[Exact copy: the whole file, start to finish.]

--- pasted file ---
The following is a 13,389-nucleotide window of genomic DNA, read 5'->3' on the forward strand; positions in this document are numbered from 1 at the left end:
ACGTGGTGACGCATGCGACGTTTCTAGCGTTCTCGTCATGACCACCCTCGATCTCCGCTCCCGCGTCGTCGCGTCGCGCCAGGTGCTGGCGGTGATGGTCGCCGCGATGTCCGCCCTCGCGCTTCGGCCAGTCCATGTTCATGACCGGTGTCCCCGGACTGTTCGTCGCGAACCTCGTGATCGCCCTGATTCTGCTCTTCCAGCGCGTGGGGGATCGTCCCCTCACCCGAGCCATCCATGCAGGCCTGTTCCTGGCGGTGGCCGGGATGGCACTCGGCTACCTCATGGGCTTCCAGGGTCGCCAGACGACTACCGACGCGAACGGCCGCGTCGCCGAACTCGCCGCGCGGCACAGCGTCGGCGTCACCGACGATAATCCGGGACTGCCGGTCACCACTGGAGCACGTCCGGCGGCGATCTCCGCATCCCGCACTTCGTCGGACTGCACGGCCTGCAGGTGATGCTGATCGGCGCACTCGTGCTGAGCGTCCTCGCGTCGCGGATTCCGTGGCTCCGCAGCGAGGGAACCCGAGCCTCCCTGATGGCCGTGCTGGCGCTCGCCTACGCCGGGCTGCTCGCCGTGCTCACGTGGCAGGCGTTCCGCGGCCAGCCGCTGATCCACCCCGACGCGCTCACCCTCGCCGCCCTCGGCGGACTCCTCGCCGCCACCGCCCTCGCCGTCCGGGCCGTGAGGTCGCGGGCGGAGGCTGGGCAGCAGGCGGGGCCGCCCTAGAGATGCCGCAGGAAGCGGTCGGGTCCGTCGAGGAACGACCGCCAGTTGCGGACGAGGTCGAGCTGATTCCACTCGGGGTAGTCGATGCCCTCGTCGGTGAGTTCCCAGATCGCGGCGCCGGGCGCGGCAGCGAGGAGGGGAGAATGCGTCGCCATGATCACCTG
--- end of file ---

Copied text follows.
The following is a 13,389-nucleotide window of genomic DNA, read 5'->3' on the forward strand; positions in this document are numbered from 1 at the left end:
ACGTGGTGACGCATGCGACGTTTCTAGCGTTCTCGTCATGACCACCCTCGATCTCCGCTCCCGCGTCGTCGCGTCGCGCCAGGTGCTGGCGGTGATGGTCGCCGCGATGTCCGCCCTCGCGCTTCGGCCAGTCCATGTTCATGACCGGTGTCCCCGGACTGTTCGTCGCGAACCTCGTGATCGCCCTGATTCTGCTCTTCCAGCGCGTGGGGGATCGTCCCCTCACCCGAGCCATCCATGCAGGCCTGTTCCTGGCGGTGGCCGGGATGGCACTCGGCTACCTCATGGGCTTCCAGGGTCGCCAGACGACTACCGACGCGAACGGCCGCGTCGCCGAACTCGCCGCGCGGCACAGCGTCGGCGTCACCGACGATAATCCGGGACTGCCGGTCACCACTGGAGCACGTCCGGCGGCGATCTCCGCATCCCGCACTTCGTCGGACTGCACGGCCTGCAGGTGATGCTGATCGGCGCACTCGTGCTGAGCGTCCTCGCGTCGCGGATTCCGTGGCTCCGCAGCGAGGGAACCCGAGCCTCCCTGATGGCCGTGCTGGCGCTCGCCTACGCCGGGCTGCTCGCCGTGCTCACGTGGCAGGCGTTCCGCGGCCAGCCGCTGATCCACCCCGACGCGCTCACCCTCGCCGCCCTCGGCGGACTCCTCGCCGCCACCGCCCTCGCCGTCCGGGCCGTGAGGTCGCGGGCGGAGGCTGGGCAGCAGGCGGGGCCGCCCTAGAGATGCCGCAGGAAGCGGTCGGGTCCGTCGAGGAACGACCGCCAGTTGCGGACGAGGTCGAGCTGATTCCACTCGGGGTAGTCGATGCCCTCGTCGGTGAGTTCCCAGATCGCGGCGCCGGGCGCGGCAGCGAGGAGGGGAGAATGCGTCGCCATGATCACCTG